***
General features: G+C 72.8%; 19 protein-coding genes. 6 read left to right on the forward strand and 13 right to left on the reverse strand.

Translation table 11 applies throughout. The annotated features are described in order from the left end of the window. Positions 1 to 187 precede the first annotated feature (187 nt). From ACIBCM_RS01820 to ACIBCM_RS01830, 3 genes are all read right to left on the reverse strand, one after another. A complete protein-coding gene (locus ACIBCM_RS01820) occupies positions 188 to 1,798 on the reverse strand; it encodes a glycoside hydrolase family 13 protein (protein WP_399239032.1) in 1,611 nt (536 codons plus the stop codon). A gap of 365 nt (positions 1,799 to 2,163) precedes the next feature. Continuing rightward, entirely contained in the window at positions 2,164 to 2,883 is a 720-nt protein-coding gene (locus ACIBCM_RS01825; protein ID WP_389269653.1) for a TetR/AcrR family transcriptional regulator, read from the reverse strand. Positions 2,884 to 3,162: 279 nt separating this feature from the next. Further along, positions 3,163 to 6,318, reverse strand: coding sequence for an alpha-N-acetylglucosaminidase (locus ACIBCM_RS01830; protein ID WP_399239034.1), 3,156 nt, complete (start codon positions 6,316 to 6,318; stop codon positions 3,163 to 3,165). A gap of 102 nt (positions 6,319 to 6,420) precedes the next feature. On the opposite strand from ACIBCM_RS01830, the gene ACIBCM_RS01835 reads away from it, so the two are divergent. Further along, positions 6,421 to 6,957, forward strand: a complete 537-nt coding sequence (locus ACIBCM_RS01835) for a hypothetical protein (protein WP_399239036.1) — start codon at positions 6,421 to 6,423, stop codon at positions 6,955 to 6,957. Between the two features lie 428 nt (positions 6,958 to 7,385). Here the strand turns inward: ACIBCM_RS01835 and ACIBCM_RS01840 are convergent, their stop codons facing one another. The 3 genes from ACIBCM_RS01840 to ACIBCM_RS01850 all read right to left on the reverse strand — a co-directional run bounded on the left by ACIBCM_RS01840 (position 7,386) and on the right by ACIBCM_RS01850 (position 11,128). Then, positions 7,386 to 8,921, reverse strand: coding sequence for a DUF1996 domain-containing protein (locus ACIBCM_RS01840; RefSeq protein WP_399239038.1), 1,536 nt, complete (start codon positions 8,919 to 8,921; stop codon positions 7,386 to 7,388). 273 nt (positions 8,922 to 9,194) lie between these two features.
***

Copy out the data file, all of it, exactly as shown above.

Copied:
General features: G+C 72.8%; 19 protein-coding genes. 6 read left to right on the forward strand and 13 right to left on the reverse strand.

Translation table 11 applies throughout. The annotated features are described in order from the left end of the window. Positions 1 to 187 precede the first annotated feature (187 nt). From ACIBCM_RS01820 to ACIBCM_RS01830, 3 genes are all read right to left on the reverse strand, one after another. A complete protein-coding gene (locus ACIBCM_RS01820) occupies positions 188 to 1,798 on the reverse strand; it encodes a glycoside hydrolase family 13 protein (protein WP_399239032.1) in 1,611 nt (536 codons plus the stop codon). A gap of 365 nt (positions 1,799 to 2,163) precedes the next feature. Continuing rightward, entirely contained in the window at positions 2,164 to 2,883 is a 720-nt protein-coding gene (locus ACIBCM_RS01825; protein ID WP_389269653.1) for a TetR/AcrR family transcriptional regulator, read from the reverse strand. Positions 2,884 to 3,162: 279 nt separating this feature from the next. Further along, positions 3,163 to 6,318, reverse strand: coding sequence for an alpha-N-acetylglucosaminidase (locus ACIBCM_RS01830; protein ID WP_399239034.1), 3,156 nt, complete (start codon positions 6,316 to 6,318; stop codon positions 3,163 to 3,165). A gap of 102 nt (positions 6,319 to 6,420) precedes the next feature. On the opposite strand from ACIBCM_RS01830, the gene ACIBCM_RS01835 reads away from it, so the two are divergent. Further along, positions 6,421 to 6,957, forward strand: a complete 537-nt coding sequence (locus ACIBCM_RS01835) for a hypothetical protein (protein WP_399239036.1) — start codon at positions 6,421 to 6,423, stop codon at positions 6,955 to 6,957. Between the two features lie 428 nt (positions 6,958 to 7,385). Here the strand turns inward: ACIBCM_RS01835 and ACIBCM_RS01840 are convergent, their stop codons facing one another. The 3 genes from ACIBCM_RS01840 to ACIBCM_RS01850 all read right to left on the reverse strand — a co-directional run bounded on the left by ACIBCM_RS01840 (position 7,386) and on the right by ACIBCM_RS01850 (position 11,128). Then, positions 7,386 to 8,921, reverse strand: coding sequence for a DUF1996 domain-containing protein (locus ACIBCM_RS01840; RefSeq protein WP_399239038.1), 1,536 nt, complete (start codon positions 8,919 to 8,921; stop codon positions 7,386 to 7,388). 273 nt (positions 8,922 to 9,194) lie between these two features.